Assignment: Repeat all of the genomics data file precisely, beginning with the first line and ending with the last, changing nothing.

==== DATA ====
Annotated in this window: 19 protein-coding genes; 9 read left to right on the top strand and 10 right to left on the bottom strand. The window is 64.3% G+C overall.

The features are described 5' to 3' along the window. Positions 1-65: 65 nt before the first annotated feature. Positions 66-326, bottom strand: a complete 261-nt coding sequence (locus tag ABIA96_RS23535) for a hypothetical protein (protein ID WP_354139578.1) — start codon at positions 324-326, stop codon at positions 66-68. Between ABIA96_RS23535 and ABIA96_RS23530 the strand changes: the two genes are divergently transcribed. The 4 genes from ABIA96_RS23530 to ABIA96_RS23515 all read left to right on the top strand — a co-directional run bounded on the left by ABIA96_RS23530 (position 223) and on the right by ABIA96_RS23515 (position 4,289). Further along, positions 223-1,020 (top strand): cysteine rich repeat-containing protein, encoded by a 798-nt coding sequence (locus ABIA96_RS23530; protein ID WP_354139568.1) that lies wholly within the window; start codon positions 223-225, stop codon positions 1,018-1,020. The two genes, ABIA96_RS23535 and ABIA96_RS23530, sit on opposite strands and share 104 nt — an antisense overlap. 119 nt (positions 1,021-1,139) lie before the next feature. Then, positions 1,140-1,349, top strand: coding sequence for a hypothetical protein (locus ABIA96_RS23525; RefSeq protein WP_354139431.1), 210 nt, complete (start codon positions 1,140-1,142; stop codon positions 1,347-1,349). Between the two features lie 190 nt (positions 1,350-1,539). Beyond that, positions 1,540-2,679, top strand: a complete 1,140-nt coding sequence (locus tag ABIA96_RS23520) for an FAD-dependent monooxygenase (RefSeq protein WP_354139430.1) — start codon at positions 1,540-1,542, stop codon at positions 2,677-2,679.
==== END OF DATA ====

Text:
Annotated in this window: 19 protein-coding genes; 9 read left to right on the top strand and 10 right to left on the bottom strand. The window is 64.3% G+C overall.

The features are described 5' to 3' along the window. Positions 1-65: 65 nt before the first annotated feature. Positions 66-326, bottom strand: a complete 261-nt coding sequence (locus tag ABIA96_RS23535) for a hypothetical protein (protein ID WP_354139578.1) — start codon at positions 324-326, stop codon at positions 66-68. Between ABIA96_RS23535 and ABIA96_RS23530 the strand changes: the two genes are divergently transcribed. The 4 genes from ABIA96_RS23530 to ABIA96_RS23515 all read left to right on the top strand — a co-directional run bounded on the left by ABIA96_RS23530 (position 223) and on the right by ABIA96_RS23515 (position 4,289). Further along, positions 223-1,020 (top strand): cysteine rich repeat-containing protein, encoded by a 798-nt coding sequence (locus ABIA96_RS23530; protein ID WP_354139568.1) that lies wholly within the window; start codon positions 223-225, stop codon positions 1,018-1,020. The two genes, ABIA96_RS23535 and ABIA96_RS23530, sit on opposite strands and share 104 nt — an antisense overlap. 119 nt (positions 1,021-1,139) lie before the next feature. Then, positions 1,140-1,349, top strand: coding sequence for a hypothetical protein (locus ABIA96_RS23525; RefSeq protein WP_354139431.1), 210 nt, complete (start codon positions 1,140-1,142; stop codon positions 1,347-1,349). Between the two features lie 190 nt (positions 1,350-1,539). Beyond that, positions 1,540-2,679, top strand: a complete 1,140-nt coding sequence (locus tag ABIA96_RS23520) for an FAD-dependent monooxygenase (RefSeq protein WP_354139430.1) — start codon at positions 1,540-1,542, stop codon at positions 2,677-2,679.